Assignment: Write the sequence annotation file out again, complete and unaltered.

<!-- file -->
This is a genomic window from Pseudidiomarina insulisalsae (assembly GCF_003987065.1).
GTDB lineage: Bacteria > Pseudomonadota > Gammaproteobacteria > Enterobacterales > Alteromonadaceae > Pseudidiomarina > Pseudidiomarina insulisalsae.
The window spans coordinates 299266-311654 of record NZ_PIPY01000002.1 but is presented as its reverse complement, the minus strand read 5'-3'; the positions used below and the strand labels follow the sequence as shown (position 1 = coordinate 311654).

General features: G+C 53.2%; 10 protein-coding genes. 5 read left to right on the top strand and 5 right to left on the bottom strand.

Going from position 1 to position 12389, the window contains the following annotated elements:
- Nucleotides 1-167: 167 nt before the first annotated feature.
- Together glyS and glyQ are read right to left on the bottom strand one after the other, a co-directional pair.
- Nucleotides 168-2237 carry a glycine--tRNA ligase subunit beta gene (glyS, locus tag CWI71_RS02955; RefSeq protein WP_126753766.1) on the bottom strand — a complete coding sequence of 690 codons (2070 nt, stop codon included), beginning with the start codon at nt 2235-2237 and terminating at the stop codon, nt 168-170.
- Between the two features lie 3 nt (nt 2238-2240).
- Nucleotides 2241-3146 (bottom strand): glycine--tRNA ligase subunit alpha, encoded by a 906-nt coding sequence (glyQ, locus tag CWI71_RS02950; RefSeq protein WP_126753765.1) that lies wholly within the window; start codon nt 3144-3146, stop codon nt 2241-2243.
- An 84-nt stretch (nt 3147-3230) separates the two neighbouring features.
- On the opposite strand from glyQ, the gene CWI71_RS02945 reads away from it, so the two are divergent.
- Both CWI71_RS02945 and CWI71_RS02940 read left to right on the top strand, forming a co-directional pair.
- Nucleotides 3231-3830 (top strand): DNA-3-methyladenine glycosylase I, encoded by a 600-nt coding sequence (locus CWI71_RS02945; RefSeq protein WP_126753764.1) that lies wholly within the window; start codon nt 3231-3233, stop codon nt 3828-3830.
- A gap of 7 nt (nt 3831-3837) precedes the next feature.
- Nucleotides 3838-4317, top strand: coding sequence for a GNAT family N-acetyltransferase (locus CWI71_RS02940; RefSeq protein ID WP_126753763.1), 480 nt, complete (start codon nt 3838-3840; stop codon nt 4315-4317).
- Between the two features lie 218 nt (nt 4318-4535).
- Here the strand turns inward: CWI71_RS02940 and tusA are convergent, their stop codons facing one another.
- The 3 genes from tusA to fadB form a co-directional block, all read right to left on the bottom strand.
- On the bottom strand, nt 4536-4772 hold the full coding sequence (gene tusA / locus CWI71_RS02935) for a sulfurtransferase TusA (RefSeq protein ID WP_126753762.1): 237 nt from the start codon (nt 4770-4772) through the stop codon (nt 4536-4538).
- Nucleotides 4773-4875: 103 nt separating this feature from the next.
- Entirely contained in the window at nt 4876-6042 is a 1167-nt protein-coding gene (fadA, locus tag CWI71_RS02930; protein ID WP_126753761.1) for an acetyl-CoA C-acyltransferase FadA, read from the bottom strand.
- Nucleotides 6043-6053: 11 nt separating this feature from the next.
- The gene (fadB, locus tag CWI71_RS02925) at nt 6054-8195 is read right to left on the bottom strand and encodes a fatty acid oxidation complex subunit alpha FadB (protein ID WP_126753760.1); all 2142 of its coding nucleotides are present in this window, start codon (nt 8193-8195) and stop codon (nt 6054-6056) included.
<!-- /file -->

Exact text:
This is a genomic window from Pseudidiomarina insulisalsae (assembly GCF_003987065.1).
GTDB lineage: Bacteria > Pseudomonadota > Gammaproteobacteria > Enterobacterales > Alteromonadaceae > Pseudidiomarina > Pseudidiomarina insulisalsae.
The window spans coordinates 299266-311654 of record NZ_PIPY01000002.1 but is presented as its reverse complement, the minus strand read 5'-3'; the positions used below and the strand labels follow the sequence as shown (position 1 = coordinate 311654).

General features: G+C 53.2%; 10 protein-coding genes. 5 read left to right on the top strand and 5 right to left on the bottom strand.

Going from position 1 to position 12389, the window contains the following annotated elements:
- Nucleotides 1-167: 167 nt before the first annotated feature.
- Together glyS and glyQ are read right to left on the bottom strand one after the other, a co-directional pair.
- Nucleotides 168-2237 carry a glycine--tRNA ligase subunit beta gene (glyS, locus tag CWI71_RS02955; RefSeq protein WP_126753766.1) on the bottom strand — a complete coding sequence of 690 codons (2070 nt, stop codon included), beginning with the start codon at nt 2235-2237 and terminating at the stop codon, nt 168-170.
- Between the two features lie 3 nt (nt 2238-2240).
- Nucleotides 2241-3146 (bottom strand): glycine--tRNA ligase subunit alpha, encoded by a 906-nt coding sequence (glyQ, locus tag CWI71_RS02950; RefSeq protein WP_126753765.1) that lies wholly within the window; start codon nt 3144-3146, stop codon nt 2241-2243.
- An 84-nt stretch (nt 3147-3230) separates the two neighbouring features.
- On the opposite strand from glyQ, the gene CWI71_RS02945 reads away from it, so the two are divergent.
- Both CWI71_RS02945 and CWI71_RS02940 read left to right on the top strand, forming a co-directional pair.
- Nucleotides 3231-3830 (top strand): DNA-3-methyladenine glycosylase I, encoded by a 600-nt coding sequence (locus CWI71_RS02945; RefSeq protein WP_126753764.1) that lies wholly within the window; start codon nt 3231-3233, stop codon nt 3828-3830.
- A gap of 7 nt (nt 3831-3837) precedes the next feature.
- Nucleotides 3838-4317, top strand: coding sequence for a GNAT family N-acetyltransferase (locus CWI71_RS02940; RefSeq protein ID WP_126753763.1), 480 nt, complete (start codon nt 3838-3840; stop codon nt 4315-4317).
- Between the two features lie 218 nt (nt 4318-4535).
- Here the strand turns inward: CWI71_RS02940 and tusA are convergent, their stop codons facing one another.
- The 3 genes from tusA to fadB form a co-directional block, all read right to left on the bottom strand.
- On the bottom strand, nt 4536-4772 hold the full coding sequence (gene tusA / locus CWI71_RS02935) for a sulfurtransferase TusA (RefSeq protein ID WP_126753762.1): 237 nt from the start codon (nt 4770-4772) through the stop codon (nt 4536-4538).
- Nucleotides 4773-4875: 103 nt separating this feature from the next.
- Entirely contained in the window at nt 4876-6042 is a 1167-nt protein-coding gene (fadA, locus tag CWI71_RS02930; protein ID WP_126753761.1) for an acetyl-CoA C-acyltransferase FadA, read from the bottom strand.
- Nucleotides 6043-6053: 11 nt separating this feature from the next.
- The gene (fadB, locus tag CWI71_RS02925) at nt 6054-8195 is read right to left on the bottom strand and encodes a fatty acid oxidation complex subunit alpha FadB (protein ID WP_126753760.1); all 2142 of its coding nucleotides are present in this window, start codon (nt 8193-8195) and stop codon (nt 6054-6056) included.